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HUTCHINSON — For Don and Donna Miller of Don’s Produce Patch in Hutchinson, selling at the farmers market is their sole source of income.
This year, some customers are apprehensive amid COVID-19 concerns, but Kansas State University food safety specialist Londa Nwadike said science is on the side of produce growers.
"There is currently no evidence that the novel coronavirus, which causes COVID-19, has been transmitted through food or food packaging," said Nwadike, who has dual extension appointments with K-State and the University of Missouri, in a release.
That is good news for vendors and their customers. The Millers will be able to sell their carrots, onions and greens, and Kansans will be able to eat fresh, homegrown food.
"We plan to pre-bag a good number of items," Don Miller said. "We hope to have a package deal, too, and round off the items, so we don’t have to deal with change."
In Kansas, Gov. Laura Kelly issued a statewide stay-at-home order on March 28, limiting residents to those activities that are essential. Farmers markets supply food and services that are considered essential functions and are exempt from this order.
Growers and the markets they sell in must find new ways to sell food while maintaining social distancing.
The safety steps for farmers markets include:
• Place vendor tables further apart to allow more space for social distancing.
• Do not serve unpackaged food as samples or for purchase.
• Package produce in a bag at the front of the table.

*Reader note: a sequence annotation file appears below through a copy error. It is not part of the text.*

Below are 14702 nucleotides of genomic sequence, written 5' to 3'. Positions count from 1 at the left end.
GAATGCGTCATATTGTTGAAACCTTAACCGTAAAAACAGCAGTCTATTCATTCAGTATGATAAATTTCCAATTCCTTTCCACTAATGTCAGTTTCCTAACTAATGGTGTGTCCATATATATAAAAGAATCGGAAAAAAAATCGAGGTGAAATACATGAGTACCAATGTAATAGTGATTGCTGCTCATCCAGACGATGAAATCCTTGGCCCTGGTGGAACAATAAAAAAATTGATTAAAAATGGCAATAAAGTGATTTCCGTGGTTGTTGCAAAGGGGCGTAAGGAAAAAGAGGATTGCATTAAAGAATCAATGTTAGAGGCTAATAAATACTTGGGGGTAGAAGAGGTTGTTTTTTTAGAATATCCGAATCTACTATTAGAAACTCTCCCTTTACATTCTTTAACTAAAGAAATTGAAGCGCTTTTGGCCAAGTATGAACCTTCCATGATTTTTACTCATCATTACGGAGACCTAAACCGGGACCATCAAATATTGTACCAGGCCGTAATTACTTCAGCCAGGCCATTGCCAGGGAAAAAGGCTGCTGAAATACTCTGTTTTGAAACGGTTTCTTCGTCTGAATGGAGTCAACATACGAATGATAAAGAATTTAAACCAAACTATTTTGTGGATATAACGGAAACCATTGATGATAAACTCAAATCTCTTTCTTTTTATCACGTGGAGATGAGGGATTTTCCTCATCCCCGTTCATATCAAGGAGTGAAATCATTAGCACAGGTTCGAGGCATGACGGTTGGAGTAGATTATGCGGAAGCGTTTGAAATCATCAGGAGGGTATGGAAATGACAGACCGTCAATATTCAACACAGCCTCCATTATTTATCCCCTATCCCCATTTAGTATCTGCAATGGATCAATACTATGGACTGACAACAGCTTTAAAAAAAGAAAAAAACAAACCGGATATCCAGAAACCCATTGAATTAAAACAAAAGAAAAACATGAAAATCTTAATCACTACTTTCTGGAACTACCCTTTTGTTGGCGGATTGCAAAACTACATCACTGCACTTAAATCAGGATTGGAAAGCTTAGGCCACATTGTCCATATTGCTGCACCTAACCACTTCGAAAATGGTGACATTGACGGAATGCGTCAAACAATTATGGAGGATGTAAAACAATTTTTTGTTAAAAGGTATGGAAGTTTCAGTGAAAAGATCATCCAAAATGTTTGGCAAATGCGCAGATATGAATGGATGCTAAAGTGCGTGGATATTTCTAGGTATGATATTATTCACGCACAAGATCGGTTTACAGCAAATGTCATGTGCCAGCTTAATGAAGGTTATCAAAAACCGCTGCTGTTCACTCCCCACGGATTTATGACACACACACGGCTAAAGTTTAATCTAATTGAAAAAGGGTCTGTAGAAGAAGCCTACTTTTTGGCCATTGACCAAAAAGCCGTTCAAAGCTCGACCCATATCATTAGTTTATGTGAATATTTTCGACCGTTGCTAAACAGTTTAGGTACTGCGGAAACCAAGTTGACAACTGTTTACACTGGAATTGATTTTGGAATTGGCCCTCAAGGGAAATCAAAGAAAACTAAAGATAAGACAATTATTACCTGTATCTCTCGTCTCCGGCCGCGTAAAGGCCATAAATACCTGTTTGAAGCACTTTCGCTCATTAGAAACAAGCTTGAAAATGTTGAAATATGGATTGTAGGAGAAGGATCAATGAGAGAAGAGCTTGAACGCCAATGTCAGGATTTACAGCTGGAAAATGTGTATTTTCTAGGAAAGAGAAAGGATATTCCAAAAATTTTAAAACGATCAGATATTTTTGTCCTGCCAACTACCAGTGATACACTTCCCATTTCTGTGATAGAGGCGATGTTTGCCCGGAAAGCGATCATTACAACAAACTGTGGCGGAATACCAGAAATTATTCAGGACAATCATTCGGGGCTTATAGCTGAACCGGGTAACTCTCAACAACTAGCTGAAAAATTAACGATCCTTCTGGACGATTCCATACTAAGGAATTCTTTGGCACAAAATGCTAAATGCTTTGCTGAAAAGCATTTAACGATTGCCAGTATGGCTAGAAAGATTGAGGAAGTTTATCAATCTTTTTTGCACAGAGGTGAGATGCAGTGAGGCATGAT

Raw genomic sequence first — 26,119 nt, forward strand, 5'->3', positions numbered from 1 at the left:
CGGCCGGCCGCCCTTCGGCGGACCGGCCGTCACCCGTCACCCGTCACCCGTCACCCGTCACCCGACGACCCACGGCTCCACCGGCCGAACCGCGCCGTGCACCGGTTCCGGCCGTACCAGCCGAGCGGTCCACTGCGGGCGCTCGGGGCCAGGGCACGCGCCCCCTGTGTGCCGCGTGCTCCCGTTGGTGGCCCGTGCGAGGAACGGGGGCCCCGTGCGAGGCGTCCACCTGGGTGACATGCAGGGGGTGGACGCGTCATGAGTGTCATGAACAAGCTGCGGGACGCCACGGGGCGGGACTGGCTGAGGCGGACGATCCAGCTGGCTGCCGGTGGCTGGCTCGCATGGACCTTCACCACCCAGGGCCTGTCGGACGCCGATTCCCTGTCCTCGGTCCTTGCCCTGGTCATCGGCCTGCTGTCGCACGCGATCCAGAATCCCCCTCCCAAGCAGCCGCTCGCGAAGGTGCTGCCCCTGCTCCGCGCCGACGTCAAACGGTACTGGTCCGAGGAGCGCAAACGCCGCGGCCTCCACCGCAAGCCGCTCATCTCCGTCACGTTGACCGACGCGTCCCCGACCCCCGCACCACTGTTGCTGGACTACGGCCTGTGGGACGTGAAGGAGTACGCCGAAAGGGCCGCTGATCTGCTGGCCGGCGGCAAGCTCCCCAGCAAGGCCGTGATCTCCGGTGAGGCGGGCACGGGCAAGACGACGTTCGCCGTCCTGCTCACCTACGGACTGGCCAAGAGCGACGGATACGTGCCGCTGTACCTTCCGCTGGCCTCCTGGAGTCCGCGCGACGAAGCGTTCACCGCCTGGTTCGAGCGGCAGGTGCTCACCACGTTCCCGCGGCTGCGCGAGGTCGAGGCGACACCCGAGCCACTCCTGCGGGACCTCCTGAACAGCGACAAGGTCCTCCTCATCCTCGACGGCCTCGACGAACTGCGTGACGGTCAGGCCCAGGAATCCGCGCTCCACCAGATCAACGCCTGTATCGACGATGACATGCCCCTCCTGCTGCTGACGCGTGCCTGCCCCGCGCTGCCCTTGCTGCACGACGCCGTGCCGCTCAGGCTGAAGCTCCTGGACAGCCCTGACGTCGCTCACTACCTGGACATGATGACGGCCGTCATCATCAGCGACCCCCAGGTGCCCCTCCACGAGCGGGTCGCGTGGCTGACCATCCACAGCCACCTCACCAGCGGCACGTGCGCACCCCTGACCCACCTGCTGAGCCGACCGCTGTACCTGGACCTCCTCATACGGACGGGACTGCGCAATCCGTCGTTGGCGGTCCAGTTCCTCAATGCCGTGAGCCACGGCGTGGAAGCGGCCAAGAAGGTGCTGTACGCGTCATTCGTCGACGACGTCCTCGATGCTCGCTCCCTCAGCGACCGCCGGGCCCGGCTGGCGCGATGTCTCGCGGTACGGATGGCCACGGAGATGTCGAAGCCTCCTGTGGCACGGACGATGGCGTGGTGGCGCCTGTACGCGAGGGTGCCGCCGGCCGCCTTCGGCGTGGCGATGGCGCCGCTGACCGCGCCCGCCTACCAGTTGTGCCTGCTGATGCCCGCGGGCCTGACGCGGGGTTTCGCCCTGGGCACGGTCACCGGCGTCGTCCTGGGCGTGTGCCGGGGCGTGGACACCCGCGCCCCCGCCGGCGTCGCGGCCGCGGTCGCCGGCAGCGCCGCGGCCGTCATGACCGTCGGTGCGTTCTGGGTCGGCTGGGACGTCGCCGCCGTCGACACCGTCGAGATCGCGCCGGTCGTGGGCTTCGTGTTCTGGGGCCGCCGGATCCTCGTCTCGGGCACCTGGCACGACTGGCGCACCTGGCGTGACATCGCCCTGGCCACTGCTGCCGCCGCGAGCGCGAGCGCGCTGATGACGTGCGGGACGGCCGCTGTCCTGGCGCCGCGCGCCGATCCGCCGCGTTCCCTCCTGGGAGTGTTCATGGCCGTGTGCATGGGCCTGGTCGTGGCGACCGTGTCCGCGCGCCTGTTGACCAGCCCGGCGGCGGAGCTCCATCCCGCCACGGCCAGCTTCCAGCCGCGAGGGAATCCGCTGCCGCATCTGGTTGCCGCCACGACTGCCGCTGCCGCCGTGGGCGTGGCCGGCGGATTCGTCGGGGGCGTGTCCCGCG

• Do not allow customers to touch produce before buying.
• Provide hand-washing or hand-sanitizing stations.
• Frequently clean and disinfect high touch surfaces.
Nwadike said many of the same recommendations hold for U-Pick operations in which customers are allowed to enter a grower’s farm and pick their own produce.
Timothy Spare, of Spare Produce in St. John, is only doing local home deliveries. With spinach and lettuce to offer his customers, he and his mother, Melodie, are going to wait until they have more plants in the ground before they start attending the Reno County, Great Bend and Pratt markets.
The Millers and the Spares rely upon the farmers markets for their income.
"We have product ready to go, and we need to move it," Don Miller said. "It there’s no market, we are probably going to go out of business."
Both families are concerned about what they can do to prevent either catching the virus or having customers spread it unknowingly to them or each other.
"Things will be slightly different," Spare said. "We’ll make adjustments. We’ll listen to the advice of K-State and take it one day at a time."
For added safety, Nwadike said consumers should wash produce when they get home. That includes washing the whole produce, even if you don’t eat the peel and wash such items as cantaloupe and potatoes with a produce brush.
"All the research shows that clean, running water is the best way for consumers to wash produce," Nwadike said. "Produce washes have not been shown to be more effective than clean, running water."